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author = "Frederick Sieber and Traystman, {Richard J.} and Martin, {Lee J}",
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TY - JOUR

T1 - Delayed neuronal death after global incomplete ischemia in dogs is accompanied by changes in phospholipase C protein expression

AU - Sieber, Frederick

AU - Traystman, Richard J.

AU - Martin, Lee J

PY - 1997/5

Y1 - 1997/5

N2 - Activation of phospholipase C (PLC) increases intracellular Ca++ and may play a role in delayed neuronal death after ischemia. Because changes in intracellular Ca++ are believed to participate in ischemic neuronal injury, we tested the hypothesis that PLCβ protein levels are temporally altered in brain regions that undergo neurodegeneration after global in complete ischemia. Dogs (n = 12) were subjected to 20 minutes of global incomplete ischemia followed by recovery of either 1 (n = 5) or 7 days (n = 7). Six sham-operated animals were used as nonischemic controls. In hematoxylin and eosinstained brian sections, neuronal density at 1 day after ischemia was unchanged relative to nonischemic controls in hippocampus CA1, caudate and cerebellar cortex (anterior lobule). How ever, at 7 days after ischemia, neuronal densities were decreased to 56 ± 15% (mean ± SD) and 75 ± 17% of control in CA1 and caudate, respectively. At 1 and 7 days after ischemia the percentage of neurons showing ischemic injury increased from 13 ± 10 to 40 ± 35% in CA1, 24 ± 25 to 59 ± 16% in cerebellum and 4 ± 2 to 18 ± 12% in caudate. Densitometric analysis of immunocytochemically stained brain sections from controls (n = 3). 1 day after ischemia (n = 3) and 7 days after ischemia (n = 5) revealed that PLCβ immunoreactivity was increased in cerebellum at 1 day (0.274 ± 0.013 ν 0.295 ± 0.005 optical density units [OD] in control and 1 day, respectively) and 7 days (0.108 ± 0.009 ν 0.116 ± 0.005 OD in control and 7 days, respectively). PLCβ immunoreactivity was unchanged after ischemia in caudate and hippocampus. Western blot analysis of PLCβ immunoreactivity in the cerebellar cortex and hippocampus in the control (n = 3). 1 day (n = 2) and 7 days after ischemia (n = 2) groups showed that PLCβ levels were increased after ischemia in cerebellum 266% and 227% above control at 1 and 7 days, respectively. However in hippocampus. PLC expression after ischemia was unchanged at 97% and 84% of control at 1 and days, respectively. These results show that delayed neuronal degeneration after global incomplete ischemia is accompanied by regional abnormalities in PLC levels. Elevated PLC levels early may represent an aberrant signal transduction mechanism resulting in delayed cell damage, whereas decreased PLC levels later after ischemia may reflect ongoing neurodegeneration.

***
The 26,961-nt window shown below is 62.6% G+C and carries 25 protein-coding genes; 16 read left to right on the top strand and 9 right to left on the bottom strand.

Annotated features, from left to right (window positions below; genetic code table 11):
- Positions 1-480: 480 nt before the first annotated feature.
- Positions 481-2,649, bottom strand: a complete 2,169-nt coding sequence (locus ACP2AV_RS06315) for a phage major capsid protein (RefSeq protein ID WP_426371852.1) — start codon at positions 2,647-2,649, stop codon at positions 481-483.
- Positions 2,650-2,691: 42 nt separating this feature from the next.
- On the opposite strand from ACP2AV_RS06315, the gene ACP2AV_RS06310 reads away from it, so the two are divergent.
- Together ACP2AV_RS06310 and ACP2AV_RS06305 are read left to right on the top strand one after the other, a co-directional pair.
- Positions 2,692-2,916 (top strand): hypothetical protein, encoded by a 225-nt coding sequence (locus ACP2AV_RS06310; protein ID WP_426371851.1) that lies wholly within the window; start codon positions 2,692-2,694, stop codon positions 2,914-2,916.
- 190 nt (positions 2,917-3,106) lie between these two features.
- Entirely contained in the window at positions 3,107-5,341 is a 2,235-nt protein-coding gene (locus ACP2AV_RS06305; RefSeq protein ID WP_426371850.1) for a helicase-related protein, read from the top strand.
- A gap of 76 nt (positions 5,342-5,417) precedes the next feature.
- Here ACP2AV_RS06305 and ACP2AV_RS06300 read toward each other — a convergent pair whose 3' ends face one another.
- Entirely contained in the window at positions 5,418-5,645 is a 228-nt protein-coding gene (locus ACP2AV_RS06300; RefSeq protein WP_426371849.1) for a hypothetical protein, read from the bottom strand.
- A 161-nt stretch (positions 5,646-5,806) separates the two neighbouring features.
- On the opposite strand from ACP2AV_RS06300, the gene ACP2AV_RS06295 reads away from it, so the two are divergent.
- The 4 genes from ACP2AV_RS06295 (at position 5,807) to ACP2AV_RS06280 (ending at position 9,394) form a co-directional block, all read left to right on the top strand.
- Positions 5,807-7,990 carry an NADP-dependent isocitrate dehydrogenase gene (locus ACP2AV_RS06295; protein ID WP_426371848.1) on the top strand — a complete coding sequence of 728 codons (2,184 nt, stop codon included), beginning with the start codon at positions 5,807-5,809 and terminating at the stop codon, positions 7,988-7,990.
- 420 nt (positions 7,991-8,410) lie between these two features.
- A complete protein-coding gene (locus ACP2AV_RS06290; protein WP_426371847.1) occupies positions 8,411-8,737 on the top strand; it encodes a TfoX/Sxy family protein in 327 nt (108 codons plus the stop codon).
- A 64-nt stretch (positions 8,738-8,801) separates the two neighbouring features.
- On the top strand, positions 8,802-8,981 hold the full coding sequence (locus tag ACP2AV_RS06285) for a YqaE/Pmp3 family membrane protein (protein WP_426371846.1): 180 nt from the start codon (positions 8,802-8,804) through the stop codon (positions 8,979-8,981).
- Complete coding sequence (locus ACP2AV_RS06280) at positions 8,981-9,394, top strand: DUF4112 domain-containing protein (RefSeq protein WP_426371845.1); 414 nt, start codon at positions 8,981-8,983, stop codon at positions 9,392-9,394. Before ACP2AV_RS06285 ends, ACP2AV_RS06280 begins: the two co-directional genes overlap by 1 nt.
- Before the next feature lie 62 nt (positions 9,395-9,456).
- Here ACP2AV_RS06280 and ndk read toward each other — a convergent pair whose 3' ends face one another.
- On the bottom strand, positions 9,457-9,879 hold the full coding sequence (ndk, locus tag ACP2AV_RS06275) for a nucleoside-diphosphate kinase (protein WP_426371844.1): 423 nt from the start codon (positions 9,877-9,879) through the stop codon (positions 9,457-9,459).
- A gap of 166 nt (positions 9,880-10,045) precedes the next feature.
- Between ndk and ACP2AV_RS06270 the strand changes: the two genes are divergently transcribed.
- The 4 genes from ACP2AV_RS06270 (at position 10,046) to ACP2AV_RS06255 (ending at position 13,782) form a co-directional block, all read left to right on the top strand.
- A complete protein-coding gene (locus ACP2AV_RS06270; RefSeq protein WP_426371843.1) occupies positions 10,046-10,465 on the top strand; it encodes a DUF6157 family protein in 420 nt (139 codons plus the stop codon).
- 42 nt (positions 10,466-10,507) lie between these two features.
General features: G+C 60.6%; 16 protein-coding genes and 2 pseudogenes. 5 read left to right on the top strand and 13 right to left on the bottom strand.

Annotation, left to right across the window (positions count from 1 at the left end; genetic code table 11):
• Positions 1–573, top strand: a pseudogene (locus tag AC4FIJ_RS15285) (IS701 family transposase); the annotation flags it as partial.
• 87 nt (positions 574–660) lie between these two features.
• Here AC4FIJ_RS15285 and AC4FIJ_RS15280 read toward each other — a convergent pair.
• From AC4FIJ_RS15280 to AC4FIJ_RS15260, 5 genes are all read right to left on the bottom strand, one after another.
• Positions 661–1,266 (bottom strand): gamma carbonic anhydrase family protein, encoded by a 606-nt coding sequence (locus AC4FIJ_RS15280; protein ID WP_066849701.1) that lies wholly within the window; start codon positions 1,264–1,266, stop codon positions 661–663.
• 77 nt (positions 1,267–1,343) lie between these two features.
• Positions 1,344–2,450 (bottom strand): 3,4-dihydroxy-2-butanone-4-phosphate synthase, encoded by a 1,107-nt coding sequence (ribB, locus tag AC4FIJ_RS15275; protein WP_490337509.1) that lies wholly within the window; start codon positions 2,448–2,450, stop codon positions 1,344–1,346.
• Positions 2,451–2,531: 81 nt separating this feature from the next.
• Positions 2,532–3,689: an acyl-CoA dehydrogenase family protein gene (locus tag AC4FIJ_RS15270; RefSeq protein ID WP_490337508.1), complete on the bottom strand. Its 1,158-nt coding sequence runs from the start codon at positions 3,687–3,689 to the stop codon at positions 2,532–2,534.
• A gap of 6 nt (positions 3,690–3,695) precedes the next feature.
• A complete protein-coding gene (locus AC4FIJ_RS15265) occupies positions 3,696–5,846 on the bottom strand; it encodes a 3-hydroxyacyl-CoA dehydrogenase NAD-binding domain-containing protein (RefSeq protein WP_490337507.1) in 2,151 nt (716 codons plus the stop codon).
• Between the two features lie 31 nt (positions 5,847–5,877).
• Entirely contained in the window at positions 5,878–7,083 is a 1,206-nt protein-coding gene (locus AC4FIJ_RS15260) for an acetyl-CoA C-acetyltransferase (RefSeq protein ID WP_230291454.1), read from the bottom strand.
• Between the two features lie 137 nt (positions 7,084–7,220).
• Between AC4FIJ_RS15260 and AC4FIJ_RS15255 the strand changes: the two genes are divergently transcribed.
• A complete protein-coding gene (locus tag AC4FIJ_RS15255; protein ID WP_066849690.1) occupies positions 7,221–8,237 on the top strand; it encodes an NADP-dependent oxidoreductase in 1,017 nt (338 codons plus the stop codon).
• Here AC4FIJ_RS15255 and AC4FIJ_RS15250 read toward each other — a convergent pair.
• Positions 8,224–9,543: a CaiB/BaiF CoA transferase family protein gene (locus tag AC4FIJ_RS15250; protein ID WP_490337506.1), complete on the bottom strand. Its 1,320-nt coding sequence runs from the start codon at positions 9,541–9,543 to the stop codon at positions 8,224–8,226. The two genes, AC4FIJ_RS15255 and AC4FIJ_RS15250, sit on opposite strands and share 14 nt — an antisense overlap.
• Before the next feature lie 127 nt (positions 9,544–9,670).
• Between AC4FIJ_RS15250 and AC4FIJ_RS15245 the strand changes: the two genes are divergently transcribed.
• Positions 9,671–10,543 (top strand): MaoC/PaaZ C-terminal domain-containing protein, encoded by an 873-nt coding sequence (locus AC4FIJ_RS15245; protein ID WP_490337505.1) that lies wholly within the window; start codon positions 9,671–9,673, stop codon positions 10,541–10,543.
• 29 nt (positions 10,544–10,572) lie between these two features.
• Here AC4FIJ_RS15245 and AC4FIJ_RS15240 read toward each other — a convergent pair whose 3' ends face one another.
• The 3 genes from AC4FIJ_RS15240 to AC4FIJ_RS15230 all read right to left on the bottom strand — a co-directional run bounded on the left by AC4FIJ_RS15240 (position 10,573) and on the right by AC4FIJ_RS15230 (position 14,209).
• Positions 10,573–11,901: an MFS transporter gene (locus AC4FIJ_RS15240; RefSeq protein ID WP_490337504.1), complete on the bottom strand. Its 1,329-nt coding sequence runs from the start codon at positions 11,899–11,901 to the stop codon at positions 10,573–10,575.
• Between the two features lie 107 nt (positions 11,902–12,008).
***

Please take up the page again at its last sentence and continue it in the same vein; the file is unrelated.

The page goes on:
AB - Activation of phospholipase C (PLC) increases intracellular Ca++ and may play a role in delayed neuronal death after ischemia. Because changes in intracellular Ca++ are believed to participate in ischemic neuronal injury, we tested the hypothesis that PLCβ protein levels are temporally altered in brain regions that undergo neurodegeneration after global in complete ischemia. Dogs (n = 12) were subjected to 20 minutes of global incomplete ischemia followed by recovery of either 1 (n = 5) or 7 days (n = 7). Six sham-operated animals were used as nonischemic controls. In hematoxylin and eosinstained brian sections, neuronal density at 1 day after ischemia was unchanged relative to nonischemic controls in hippocampus CA1, caudate and cerebellar cortex (anterior lobule). How ever, at 7 days after ischemia, neuronal densities were decreased to 56 ± 15% (mean ± SD) and 75 ± 17% of control in CA1 and caudate, respectively. At 1 and 7 days after ischemia the percentage of neurons showing ischemic injury increased from 13 ± 10 to 40 ± 35% in CA1, 24 ± 25 to 59 ± 16% in cerebellum and 4 ± 2 to 18 ± 12% in caudate. Densitometric analysis of immunocytochemically stained brain sections from controls (n = 3). 1 day after ischemia (n = 3) and 7 days after ischemia (n = 5) revealed that PLCβ immunoreactivity was increased in cerebellum at 1 day (0.274 ± 0.013 ν 0.295 ± 0.005 optical density units [OD] in control and 1 day, respectively) and 7 days (0.108 ± 0.009 ν 0.116 ± 0.005 OD in control and 7 days, respectively). PLCβ immunoreactivity was unchanged after ischemia in caudate and hippocampus. Western blot analysis of PLCβ immunoreactivity in the cerebellar cortex and hippocampus in the control (n = 3). 1 day (n = 2) and 7 days after ischemia (n = 2) groups showed that PLCβ levels were increased after ischemia in cerebellum 266% and 227% above control at 1 and 7 days, respectively. However in hippocampus. PLC expression after ischemia was unchanged at 97% and 84% of control at 1 and days, respectively. These results show that delayed neuronal degeneration after global incomplete ischemia is accompanied by regional abnormalities in PLC levels. Elevated PLC levels early may represent an aberrant signal transduction mechanism resulting in delayed cell damage, whereas decreased PLC levels later after ischemia may reflect ongoing neurodegeneration.